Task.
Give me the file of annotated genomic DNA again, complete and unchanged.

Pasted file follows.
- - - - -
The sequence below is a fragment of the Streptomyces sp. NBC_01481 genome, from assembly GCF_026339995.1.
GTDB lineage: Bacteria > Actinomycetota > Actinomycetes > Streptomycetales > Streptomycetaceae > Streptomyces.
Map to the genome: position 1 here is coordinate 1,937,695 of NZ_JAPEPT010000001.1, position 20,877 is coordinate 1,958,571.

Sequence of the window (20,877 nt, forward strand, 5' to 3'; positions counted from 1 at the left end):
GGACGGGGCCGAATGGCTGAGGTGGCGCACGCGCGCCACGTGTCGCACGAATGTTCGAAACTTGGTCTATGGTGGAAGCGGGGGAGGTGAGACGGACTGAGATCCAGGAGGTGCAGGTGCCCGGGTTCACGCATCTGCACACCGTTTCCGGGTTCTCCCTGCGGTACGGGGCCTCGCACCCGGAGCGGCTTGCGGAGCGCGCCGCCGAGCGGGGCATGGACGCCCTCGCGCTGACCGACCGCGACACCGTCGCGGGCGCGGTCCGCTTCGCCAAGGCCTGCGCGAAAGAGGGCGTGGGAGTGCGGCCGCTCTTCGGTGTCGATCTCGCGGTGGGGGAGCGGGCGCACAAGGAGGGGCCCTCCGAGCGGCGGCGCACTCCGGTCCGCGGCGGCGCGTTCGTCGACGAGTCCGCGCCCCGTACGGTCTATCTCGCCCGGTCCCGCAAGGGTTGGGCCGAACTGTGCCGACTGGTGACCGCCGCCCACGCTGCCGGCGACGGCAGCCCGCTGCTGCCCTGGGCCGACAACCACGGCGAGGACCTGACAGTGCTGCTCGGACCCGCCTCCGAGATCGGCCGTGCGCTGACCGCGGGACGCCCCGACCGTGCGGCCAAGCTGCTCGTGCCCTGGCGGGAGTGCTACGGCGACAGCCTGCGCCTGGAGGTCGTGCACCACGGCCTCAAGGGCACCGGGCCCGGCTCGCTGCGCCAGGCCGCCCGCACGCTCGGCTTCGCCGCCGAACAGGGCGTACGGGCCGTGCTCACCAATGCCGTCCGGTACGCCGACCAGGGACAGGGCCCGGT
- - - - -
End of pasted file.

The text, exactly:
The sequence below is a fragment of the Streptomyces sp. NBC_01481 genome, from assembly GCF_026339995.1.
GTDB lineage: Bacteria > Actinomycetota > Actinomycetes > Streptomycetales > Streptomycetaceae > Streptomyces.
Map to the genome: position 1 here is coordinate 1,937,695 of NZ_JAPEPT010000001.1, position 20,877 is coordinate 1,958,571.

Sequence of the window (20,877 nt, forward strand, 5' to 3'; positions counted from 1 at the left end):
GGACGGGGCCGAATGGCTGAGGTGGCGCACGCGCGCCACGTGTCGCACGAATGTTCGAAACTTGGTCTATGGTGGAAGCGGGGGAGGTGAGACGGACTGAGATCCAGGAGGTGCAGGTGCCCGGGTTCACGCATCTGCACACCGTTTCCGGGTTCTCCCTGCGGTACGGGGCCTCGCACCCGGAGCGGCTTGCGGAGCGCGCCGCCGAGCGGGGCATGGACGCCCTCGCGCTGACCGACCGCGACACCGTCGCGGGCGCGGTCCGCTTCGCCAAGGCCTGCGCGAAAGAGGGCGTGGGAGTGCGGCCGCTCTTCGGTGTCGATCTCGCGGTGGGGGAGCGGGCGCACAAGGAGGGGCCCTCCGAGCGGCGGCGCACTCCGGTCCGCGGCGGCGCGTTCGTCGACGAGTCCGCGCCCCGTACGGTCTATCTCGCCCGGTCCCGCAAGGGTTGGGCCGAACTGTGCCGACTGGTGACCGCCGCCCACGCTGCCGGCGACGGCAGCCCGCTGCTGCCCTGGGCCGACAACCACGGCGAGGACCTGACAGTGCTGCTCGGACCCGCCTCCGAGATCGGCCGTGCGCTGACCGCGGGACGCCCCGACCGTGCGGCCAAGCTGCTCGTGCCCTGGCGGGAGTGCTACGGCGACAGCCTGCGCCTGGAGGTCGTGCACCACGGCCTCAAGGGCACCGGGCCCGGCTCGCTGCGCCAGGCCGCCCGCACGCTCGGCTTCGCCGCCGAACAGGGCGTACGGGCCGTGCTCACCAATGCCGTCCGGTACGCCGACCAGGGACAGGGCCCGGT